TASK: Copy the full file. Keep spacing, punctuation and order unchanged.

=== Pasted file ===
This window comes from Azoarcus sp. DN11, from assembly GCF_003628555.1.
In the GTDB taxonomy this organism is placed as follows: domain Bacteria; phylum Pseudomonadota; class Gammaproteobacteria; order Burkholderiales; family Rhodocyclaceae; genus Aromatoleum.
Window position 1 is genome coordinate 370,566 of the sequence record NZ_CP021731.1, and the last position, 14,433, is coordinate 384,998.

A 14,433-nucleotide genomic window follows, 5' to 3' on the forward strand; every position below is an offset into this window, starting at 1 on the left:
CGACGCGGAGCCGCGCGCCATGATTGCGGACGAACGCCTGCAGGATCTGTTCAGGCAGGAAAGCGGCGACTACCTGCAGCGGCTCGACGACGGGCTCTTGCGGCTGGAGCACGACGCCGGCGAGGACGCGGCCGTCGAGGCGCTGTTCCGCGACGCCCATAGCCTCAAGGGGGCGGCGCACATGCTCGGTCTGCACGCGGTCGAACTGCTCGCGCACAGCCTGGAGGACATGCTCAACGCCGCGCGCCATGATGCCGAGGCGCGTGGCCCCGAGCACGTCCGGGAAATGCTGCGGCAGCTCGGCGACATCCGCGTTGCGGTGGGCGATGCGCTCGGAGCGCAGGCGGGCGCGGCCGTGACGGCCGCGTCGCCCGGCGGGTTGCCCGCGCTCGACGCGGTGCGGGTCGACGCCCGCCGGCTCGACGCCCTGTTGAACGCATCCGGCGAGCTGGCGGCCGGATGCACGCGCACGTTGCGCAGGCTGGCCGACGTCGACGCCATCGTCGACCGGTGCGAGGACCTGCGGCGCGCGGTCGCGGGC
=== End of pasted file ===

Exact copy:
This window comes from Azoarcus sp. DN11, from assembly GCF_003628555.1.
In the GTDB taxonomy this organism is placed as follows: domain Bacteria; phylum Pseudomonadota; class Gammaproteobacteria; order Burkholderiales; family Rhodocyclaceae; genus Aromatoleum.
Window position 1 is genome coordinate 370,566 of the sequence record NZ_CP021731.1, and the last position, 14,433, is coordinate 384,998.

A 14,433-nucleotide genomic window follows, 5' to 3' on the forward strand; every position below is an offset into this window, starting at 1 on the left:
CGACGCGGAGCCGCGCGCCATGATTGCGGACGAACGCCTGCAGGATCTGTTCAGGCAGGAAAGCGGCGACTACCTGCAGCGGCTCGACGACGGGCTCTTGCGGCTGGAGCACGACGCCGGCGAGGACGCGGCCGTCGAGGCGCTGTTCCGCGACGCCCATAGCCTCAAGGGGGCGGCGCACATGCTCGGTCTGCACGCGGTCGAACTGCTCGCGCACAGCCTGGAGGACATGCTCAACGCCGCGCGCCATGATGCCGAGGCGCGTGGCCCCGAGCACGTCCGGGAAATGCTGCGGCAGCTCGGCGACATCCGCGTTGCGGTGGGCGATGCGCTCGGAGCGCAGGCGGGCGCGGCCGTGACGGCCGCGTCGCCCGGCGGGTTGCCCGCGCTCGACGCGGTGCGGGTCGACGCCCGCCGGCTCGACGCCCTGTTGAACGCATCCGGCGAGCTGGCGGCCGGATGCACGCGCACGTTGCGCAGGCTGGCCGACGTCGACGCCATCGTCGACCGGTGCGAGGACCTGCGGCGCGCGGTCGCGGGC